Vokonis, “The Sunken Djinn” official video

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Vokonis Premiere “The Sunken Djinn” Video; Album out June 9 on Ripple Music

Posted in Bootleg Theater on May 26th, 2017 by JJ Koczan

vokonis

In their new video for the title-track of the forthcoming The Sunken Djinn, Swedish trio Vokonis bring their audience into what might be considered their native habitat. That’s otherwise known as Studio Underjord in Norrköping, where the riff-hurling three-piece recorded The Sunken Djinn with Joona Hassinen. As the Borås-based outfit circles up to perform “The Sunken Djinn,” we can see the soft lighting, the tapestries, the posters on the wall and of course the wide array of microphones in that creative environment, and begin to get a better sense of what would lead them to want to record there in the first place. For one thing, it looks really, really clean. Cleaner than any studio I’ve ever been in, certainly.

The Sunken Djinn will serve as Vokonis‘ premiere release through Ripple Music when it arrives on June 9, following up on their well-received 2016 debut, Olde One Ascending (review here), and in addition to the video, the title-track — which also leads off the LP — was released as a 7″ single on May 13 in limited numbers with artwork calling to mind The Expanse‘s protomolecule and a live version of “Olde One,” which opened the first record. Unsurprisingly, that platter has completely sold through its three different limited editions, and I’ve no idea if the band will press up more. If you missed it — hey, I did too. That’s just how it goes sometimes.

If you’ve been paying attention, it’s been a lot of Vokonis around here lately. They led off the last podcast with this very song, they’ve already been interviewed about The Sunken Djinn, and even before I heard the record, they were in my list of 2017’s most anticipated albums. That’s not an accident. What guitarist/vocalist Simon Ohlsson, bassist Jonte Johansson and drummer Emil Larsson bring to the tenets of post-Sleep heavy riffage continues to show marked potential even as the band develops their own personality and tightens their songcraft, and I think that’s something definitely worth talking about. This won’t be the last time, either. Look for an album review and full stream on Monday, June 5, and I’m sure more to come after that as well.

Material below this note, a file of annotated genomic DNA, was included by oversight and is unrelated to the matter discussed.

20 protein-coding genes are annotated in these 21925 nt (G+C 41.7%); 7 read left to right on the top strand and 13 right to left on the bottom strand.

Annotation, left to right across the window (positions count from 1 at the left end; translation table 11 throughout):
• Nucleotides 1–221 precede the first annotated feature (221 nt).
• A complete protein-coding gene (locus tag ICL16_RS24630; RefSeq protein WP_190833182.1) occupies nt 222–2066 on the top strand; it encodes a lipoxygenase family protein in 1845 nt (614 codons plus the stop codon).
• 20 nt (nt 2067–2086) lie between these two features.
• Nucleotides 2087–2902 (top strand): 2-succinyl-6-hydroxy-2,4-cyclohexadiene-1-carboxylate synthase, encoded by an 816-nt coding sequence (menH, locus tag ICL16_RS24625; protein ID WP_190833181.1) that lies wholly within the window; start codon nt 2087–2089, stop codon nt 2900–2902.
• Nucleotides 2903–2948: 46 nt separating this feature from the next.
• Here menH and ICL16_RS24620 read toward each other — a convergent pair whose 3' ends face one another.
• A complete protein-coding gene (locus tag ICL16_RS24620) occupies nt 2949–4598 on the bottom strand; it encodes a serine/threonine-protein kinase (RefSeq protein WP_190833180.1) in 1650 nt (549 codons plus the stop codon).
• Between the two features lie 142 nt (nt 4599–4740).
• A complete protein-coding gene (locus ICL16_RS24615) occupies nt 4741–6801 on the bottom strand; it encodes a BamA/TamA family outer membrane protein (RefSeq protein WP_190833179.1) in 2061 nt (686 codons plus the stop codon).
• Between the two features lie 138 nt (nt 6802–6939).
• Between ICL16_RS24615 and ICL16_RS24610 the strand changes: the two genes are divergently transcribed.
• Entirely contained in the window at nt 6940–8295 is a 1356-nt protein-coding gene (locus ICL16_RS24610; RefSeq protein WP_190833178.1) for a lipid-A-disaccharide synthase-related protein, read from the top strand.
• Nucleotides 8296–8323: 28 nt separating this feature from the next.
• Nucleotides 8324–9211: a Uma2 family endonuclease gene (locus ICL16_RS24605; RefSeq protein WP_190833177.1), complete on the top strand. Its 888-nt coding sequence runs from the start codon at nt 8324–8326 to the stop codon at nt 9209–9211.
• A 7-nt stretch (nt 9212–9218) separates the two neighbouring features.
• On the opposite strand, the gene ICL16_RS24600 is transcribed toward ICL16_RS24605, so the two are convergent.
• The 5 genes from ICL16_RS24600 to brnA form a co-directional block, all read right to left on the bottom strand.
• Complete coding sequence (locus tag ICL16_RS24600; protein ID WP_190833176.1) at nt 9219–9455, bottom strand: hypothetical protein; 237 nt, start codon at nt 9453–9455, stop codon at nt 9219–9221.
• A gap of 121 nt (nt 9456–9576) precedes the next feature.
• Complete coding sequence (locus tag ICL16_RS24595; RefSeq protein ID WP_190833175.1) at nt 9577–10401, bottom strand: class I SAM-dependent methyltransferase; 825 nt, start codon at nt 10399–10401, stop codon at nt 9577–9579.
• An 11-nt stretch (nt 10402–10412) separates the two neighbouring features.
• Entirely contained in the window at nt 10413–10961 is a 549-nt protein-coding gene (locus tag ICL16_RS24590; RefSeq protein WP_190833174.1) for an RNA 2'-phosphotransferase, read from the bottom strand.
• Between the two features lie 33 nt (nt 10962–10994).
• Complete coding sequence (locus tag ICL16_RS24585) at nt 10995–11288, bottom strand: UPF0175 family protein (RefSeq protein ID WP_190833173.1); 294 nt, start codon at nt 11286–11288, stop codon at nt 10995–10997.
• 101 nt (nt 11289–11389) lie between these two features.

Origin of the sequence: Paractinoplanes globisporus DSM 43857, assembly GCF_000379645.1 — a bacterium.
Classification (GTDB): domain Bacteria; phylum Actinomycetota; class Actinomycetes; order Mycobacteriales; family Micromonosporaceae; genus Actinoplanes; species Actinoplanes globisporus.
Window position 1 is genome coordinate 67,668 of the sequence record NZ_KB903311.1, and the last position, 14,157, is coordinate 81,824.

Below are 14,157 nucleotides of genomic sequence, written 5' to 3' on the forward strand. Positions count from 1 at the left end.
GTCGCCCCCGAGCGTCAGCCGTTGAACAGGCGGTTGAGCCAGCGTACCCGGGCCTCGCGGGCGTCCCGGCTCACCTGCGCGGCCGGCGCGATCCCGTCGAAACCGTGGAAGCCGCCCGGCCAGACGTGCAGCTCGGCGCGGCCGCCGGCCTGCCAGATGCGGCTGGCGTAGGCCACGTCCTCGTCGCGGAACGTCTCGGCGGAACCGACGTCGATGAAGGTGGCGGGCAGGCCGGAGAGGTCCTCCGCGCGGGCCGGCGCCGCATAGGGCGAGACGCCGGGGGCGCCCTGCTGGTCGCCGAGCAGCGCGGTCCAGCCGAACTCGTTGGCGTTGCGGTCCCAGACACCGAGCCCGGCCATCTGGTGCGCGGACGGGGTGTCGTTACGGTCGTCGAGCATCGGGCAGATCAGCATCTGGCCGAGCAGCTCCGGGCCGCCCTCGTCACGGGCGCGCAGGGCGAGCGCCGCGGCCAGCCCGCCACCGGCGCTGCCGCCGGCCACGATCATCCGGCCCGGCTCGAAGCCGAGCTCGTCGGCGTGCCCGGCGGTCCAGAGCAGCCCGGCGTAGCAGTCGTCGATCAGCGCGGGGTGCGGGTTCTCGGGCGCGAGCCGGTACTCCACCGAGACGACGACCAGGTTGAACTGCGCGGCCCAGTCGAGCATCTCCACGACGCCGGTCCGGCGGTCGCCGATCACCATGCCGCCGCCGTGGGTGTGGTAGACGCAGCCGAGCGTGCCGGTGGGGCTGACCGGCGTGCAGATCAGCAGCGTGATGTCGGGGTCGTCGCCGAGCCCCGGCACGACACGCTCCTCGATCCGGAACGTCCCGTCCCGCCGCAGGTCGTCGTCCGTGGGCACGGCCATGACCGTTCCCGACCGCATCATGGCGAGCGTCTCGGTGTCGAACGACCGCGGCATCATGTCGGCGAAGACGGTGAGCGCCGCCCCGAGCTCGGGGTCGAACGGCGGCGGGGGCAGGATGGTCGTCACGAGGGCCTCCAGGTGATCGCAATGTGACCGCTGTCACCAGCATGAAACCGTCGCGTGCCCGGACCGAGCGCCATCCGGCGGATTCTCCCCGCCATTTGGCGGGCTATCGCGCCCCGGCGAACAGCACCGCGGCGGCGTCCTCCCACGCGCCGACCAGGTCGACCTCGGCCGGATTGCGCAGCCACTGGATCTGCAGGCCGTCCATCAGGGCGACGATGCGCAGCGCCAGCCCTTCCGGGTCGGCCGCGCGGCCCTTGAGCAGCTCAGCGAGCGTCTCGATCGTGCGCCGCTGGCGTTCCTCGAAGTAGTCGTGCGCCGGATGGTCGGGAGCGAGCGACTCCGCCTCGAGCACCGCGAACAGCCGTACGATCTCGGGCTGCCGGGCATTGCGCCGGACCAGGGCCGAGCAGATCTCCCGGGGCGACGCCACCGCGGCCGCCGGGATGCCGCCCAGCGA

Until then, you can enjoy “The Sunken Djinn” below and hopefully get a sense of where Vokonis are coming from with it, or at very least, the place that played a role in its making. Video is directed by Marcus Jehrlander.

Hope you enjoy:

Vokonis, “The Sunken Djinn” official video

Simon Ohlsson on “The Sunken Djinn”:

“When going into the studio to record some songs for an upcoming project we wanted to do a video fitting of the process. To give everyone who have an interest in us a chance to get a closer look at our recording process.”

The Sunken Djinn (LP) by Vokonis is released on 9th June on Ripple Music. Video filmed by Marcus Jehrlander at Studio Underjord.

Entitled The Sunken Djinn, for the Swedish doom trio – featuring guitarist/vocalist Simon Ohlsson, drummer Emil Larsson and bassist Jonte Johansson – this album marks a huge leap forward in sound and scope. Still loosely rooted in traditional stoner rock with enough lumbering fuzz riffs and monolithic grooves to keep you in a permanent fog of mystification, this time around their entire approach is tempered by an even darker psychedelic perspective. As best heard on the album’s epic title track, which consists of two parts sonic tapestry and one part bloodied ten-ton hammer.

Vokonis:
Simon Ohlsson – Guitars, Vocals
Emil Larsson – Drums
Jonte Johansson – Bass

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Saturn to Release Beyond Spectra March 31

Posted in Whathaveyou on January 25th, 2017 by JJ Koczan

saturn photo by ester segarra

Following up on the raucous classic style of their 2014 debut, Ascending, Swedish heavy rockers Saturn have announced a March 31 release through Rise Above Records for their second album, Beyond Spectra. The PR wire brings copious background, and its diligence in so doing is appreciated as always, but the takeaway narrative going into the new record seems to be that the band is attempting to look beyond ’70s retroisms fed through ’10s boogie, in concept and sonics alike, and that can only help further distinguish them among Europe’s crowded heavy scene. Shades of mid-’70s metal showing up a few years afterwards in places where one might’ve previously found early-’70s heavy rock? Yeah, that makes sense to me. Bring on the Priestisms.

Oh, and just so I say it out loud, the above photo is by Ester Segarra, who is amazing, and the art below is by Branca Studio, who is amazing.

Dig:

saturn beyond spectra

Saturn To Release Beyond Spectra March 31st via Rise Above Records

Artwork and Track Listing Revealed